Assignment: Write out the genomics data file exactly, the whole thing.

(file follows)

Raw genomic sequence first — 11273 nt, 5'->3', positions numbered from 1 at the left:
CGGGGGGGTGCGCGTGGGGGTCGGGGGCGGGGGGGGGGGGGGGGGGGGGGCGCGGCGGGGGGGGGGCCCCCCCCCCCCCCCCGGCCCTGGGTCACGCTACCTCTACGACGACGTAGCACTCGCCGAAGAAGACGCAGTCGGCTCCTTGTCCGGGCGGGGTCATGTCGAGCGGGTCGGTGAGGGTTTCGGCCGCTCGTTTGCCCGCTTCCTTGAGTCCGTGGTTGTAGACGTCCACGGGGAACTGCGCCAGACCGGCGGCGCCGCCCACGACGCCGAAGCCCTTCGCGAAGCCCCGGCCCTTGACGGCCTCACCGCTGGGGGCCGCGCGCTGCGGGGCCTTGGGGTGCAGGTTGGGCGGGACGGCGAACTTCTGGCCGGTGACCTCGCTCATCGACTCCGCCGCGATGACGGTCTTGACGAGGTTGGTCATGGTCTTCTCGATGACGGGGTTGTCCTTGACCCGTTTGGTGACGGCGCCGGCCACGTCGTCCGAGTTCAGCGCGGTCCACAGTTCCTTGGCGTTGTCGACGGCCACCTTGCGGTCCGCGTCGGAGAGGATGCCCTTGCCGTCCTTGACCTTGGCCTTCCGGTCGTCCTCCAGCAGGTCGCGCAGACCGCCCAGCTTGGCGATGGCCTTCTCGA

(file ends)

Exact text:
Raw genomic sequence first — 11273 nt, 5'->3', positions numbered from 1 at the left:
CGGGGGGGTGCGCGTGGGGGTCGGGGGCGGGGGGGGGGGGGGGGGGGGGGCGCGGCGGGGGGGGGGCCCCCCCCCCCCCCCCGGCCCTGGGTCACGCTACCTCTACGACGACGTAGCACTCGCCGAAGAAGACGCAGTCGGCTCCTTGTCCGGGCGGGGTCATGTCGAGCGGGTCGGTGAGGGTTTCGGCCGCTCGTTTGCCCGCTTCCTTGAGTCCGTGGTTGTAGACGTCCACGGGGAACTGCGCCAGACCGGCGGCGCCGCCCACGACGCCGAAGCCCTTCGCGAAGCCCCGGCCCTTGACGGCCTCACCGCTGGGGGCCGCGCGCTGCGGGGCCTTGGGGTGCAGGTTGGGCGGGACGGCGAACTTCTGGCCGGTGACCTCGCTCATCGACTCCGCCGCGATGACGGTCTTGACGAGGTTGGTCATGGTCTTCTCGATGACGGGGTTGTCCTTGACCCGTTTGGTGACGGCGCCGGCCACGTCGTCCGAGTTCAGCGCGGTCCACAGTTCCTTGGCGTTGTCGACGGCCACCTTGCGGTCCGCGTCGGAGAGGATGCCCTTGCCGTCCTTGACCTTGGCCTTCCGGTCGTCCTCCAGCAGGTCGCGCAGACCGCCCAGCTTGGCGATGGCCTTCTCGA